Activists unhappy with
bathroom language added to NDO
QSanAntonio, August 30, 2013
Transgender supporters of the city's proposed nondiscrimination ordinance
were dealt a blow on August 28 when Councilman Diego Bernal released changes
to the draft. One of those revisions codifies the right of businesses
to deny the use of restrooms to transgender citizens.
The new language reads: "Nothing herein shall be construed as directing
any policy or practice regarding the use of restrooms, shower rooms, or
similar facilities which have been designated for use by persons of the
Supporters of the ordinance made their views known immediately. "Equality
Texas and coalition partners oppose the restroom language in this draft
and we are working with coalition partners to have it revised," wrote
Equality Texas executive director Chuck Smith in a Facebook post.
Lauryn Farris of the Transgender Education Network of Texas said the organization,
"stands in solidarity with other trans communities in opposing the
language recently added to the San Antonio Non-Discrimination ordinance.
We whole-heartedly support the ordinance and the efforts being made by
City Council, but we cannot support the bathroom exclusionary language."
On August 29, Mara Keisling, executive director of the National Center
for Transgender Equality, released a statement addressing the new language
in the ordinance.
"It has been brought to our attention that an amendment is being
considered to the proposed LGBT nondiscrimination ordinance in San Antonio
that would make the ordinance not apply to policies related to restrooms
and other sex-specific facilities, meaning that covered entities that
would otherwise be banned from discriminating would be given a blank check
to do just that in terms of facilities," Keisling wrote.
"We urge the San Antonio city council to look at the facts, instead
of responding to fear mongering, and pass the ordinance without this amendment.
If this amendment is adopted, NCTE will oppose the bill," she added.
Kelli Maples, a member of CAUSA and a transgender activist, says the wording
weakens the ordinance but that her concerns go even further. "While
it does preserve the status quo, the bill is a tad weaker for transgender
people than it was before the update," she says.
"Another thing. The changes most likely will not appease the opponents
as it will not have gone as far as an outright ban on 'men' in the (women's)
bathroom. It also sorta plays into their theme that there was a problem
with the original bill, and that by changing the wording, to some degree
anyway, in their minds, Councilman Bernal is acknowledging the transgender
predator meme. I don't think it will neutralize that thinking at all."
Even before the changes were made to the draft, City attorney Michael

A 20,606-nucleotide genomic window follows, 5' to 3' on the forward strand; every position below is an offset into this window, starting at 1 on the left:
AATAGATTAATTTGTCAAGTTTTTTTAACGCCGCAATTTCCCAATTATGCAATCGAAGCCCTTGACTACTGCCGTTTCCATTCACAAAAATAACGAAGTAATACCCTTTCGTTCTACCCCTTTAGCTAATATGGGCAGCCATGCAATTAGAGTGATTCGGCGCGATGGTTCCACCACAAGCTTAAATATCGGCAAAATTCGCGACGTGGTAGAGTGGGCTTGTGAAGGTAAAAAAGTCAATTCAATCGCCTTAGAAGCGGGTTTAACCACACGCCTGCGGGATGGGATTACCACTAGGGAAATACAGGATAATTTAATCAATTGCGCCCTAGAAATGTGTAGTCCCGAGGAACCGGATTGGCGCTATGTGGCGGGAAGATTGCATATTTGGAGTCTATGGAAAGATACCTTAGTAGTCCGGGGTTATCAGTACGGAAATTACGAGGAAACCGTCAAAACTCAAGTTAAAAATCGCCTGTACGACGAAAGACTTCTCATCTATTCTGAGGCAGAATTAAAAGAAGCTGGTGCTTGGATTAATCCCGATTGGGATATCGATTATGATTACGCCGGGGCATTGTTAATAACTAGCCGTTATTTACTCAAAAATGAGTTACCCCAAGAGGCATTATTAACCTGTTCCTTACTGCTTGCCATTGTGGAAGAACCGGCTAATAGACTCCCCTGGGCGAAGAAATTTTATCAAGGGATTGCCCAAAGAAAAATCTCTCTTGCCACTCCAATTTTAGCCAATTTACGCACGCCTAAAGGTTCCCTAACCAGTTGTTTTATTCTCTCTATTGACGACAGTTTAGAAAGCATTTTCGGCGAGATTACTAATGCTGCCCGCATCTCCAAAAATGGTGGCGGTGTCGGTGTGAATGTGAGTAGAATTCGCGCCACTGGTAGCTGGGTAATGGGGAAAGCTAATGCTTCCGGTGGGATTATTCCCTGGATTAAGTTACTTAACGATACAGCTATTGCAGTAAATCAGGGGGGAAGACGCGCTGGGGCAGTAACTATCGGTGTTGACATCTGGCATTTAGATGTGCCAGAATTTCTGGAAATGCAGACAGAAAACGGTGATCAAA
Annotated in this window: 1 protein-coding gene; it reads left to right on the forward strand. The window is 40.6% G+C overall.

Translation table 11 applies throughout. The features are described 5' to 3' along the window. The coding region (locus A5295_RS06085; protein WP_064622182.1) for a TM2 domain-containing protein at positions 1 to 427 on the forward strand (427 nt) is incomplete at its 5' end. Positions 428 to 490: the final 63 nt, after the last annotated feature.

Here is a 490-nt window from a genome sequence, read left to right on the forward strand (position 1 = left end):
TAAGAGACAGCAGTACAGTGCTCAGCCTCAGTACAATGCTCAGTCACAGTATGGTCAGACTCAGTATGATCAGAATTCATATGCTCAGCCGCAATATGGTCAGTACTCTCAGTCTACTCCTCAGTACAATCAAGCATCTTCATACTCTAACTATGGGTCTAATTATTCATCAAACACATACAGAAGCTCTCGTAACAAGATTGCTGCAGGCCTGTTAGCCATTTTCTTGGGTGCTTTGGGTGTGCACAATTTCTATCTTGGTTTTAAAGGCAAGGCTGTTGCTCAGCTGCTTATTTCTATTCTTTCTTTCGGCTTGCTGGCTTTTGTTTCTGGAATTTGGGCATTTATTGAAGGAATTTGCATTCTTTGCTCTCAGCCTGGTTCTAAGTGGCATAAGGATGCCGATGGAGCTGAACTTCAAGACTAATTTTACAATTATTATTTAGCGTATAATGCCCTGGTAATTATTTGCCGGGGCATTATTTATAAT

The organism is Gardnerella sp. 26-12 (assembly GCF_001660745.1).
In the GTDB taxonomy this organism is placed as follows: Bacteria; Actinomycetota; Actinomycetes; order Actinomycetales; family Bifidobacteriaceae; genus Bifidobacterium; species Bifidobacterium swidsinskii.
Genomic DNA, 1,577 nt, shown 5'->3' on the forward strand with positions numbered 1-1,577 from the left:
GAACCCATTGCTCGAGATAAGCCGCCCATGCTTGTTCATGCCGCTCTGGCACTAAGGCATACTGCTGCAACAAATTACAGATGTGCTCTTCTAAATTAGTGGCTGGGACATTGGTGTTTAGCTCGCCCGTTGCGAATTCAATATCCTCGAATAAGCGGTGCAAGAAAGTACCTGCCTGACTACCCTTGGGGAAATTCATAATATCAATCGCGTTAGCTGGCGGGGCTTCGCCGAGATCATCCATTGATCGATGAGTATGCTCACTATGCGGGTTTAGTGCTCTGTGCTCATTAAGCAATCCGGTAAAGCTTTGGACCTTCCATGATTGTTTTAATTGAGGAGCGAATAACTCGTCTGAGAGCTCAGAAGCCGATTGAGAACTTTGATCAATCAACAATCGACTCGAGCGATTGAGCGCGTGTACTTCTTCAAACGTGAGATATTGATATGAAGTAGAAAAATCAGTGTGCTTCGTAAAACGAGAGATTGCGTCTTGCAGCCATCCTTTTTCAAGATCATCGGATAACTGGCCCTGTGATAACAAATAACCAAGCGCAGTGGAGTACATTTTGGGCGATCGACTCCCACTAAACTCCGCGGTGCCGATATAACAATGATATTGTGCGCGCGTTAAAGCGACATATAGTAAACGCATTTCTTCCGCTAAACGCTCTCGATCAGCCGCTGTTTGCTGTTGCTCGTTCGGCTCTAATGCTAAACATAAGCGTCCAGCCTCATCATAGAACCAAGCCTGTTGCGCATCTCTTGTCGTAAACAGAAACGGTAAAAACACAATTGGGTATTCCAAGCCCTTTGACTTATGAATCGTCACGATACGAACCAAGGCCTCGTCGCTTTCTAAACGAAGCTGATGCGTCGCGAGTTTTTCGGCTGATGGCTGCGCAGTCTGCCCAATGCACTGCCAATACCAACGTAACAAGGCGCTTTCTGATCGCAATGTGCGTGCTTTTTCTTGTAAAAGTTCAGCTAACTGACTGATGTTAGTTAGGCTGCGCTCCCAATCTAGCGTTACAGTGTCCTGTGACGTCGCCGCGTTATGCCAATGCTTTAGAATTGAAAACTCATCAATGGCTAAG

Bernard told the San Antonio Express-News on August 15, "The law
in this jurisdiction is a man who's born a man is a man so you wouldn't
be able to prosecute someone for stopping a transgender person from going
into a bathroom," he said.
"If the proposal passes, a business owner in San Antonio would still
have the right to stop someone from going into a bathroom — regardless
of that person's gender identity," Bernard said.
The city attorney's statement is based on a 1999 ruling in the Fourth
Court of Appeals that says the male chromosomes do not change with either
hormonal treatment or sex reassignment surgery and that illogically a
post-operative female transsexual is still a male. (See related story
After the ordinance changes were released, Texas Public Radio commentator
Ryan Lord wrote: "Groups on both sides of San Antonio's proposed
non-discrimination ordinance have fought fiercely about the matter . .
. But now, no one is in agreement over the ordinance."
At press time, it was not clear whether advocates will be able to persuade
Councilman Bernal to change the language before the City Council vote
on Thursday, September 5.
of NDO will not solve transgender bathroom issues
QSanAntonio.com, August 16, 2013
A 1999 ruling made by former Mayor Phil Hardberger when he was Chief Justice
of the 4th Court of Appeals will have an impact on determining whether
transgender citizens can legally use a public bathroom based on their
gender identity even if the proposed nondiscrimination ordinance is passed
by the City Council.
ignores Hardberger opinion
By Brian Chasnoff, San Antonio Express-News, August 15, 2013
Six years before Phil Hardberger became mayor, he wrote an opinion as
chief justice of the Fourth Court of Appeals that should serve to cool
at least one heated objection to the city's proposal to update its nondiscrimination
ordinance. The proposal would add protections for sexual orientation and
Separating anti-bias vote discriminatory
By Josh Brodesky, San Antonio Express-News, August 7, 2013
Just what will City Council do about Jennifer Ingram? Service is in her
blood, you could say. Her family members have served in the military for
generations. Every member of San Antonio's council supports veterans'
rights. But some on council want to split the vote. They want to support
veterans, but then vote against protections for sexual orientation and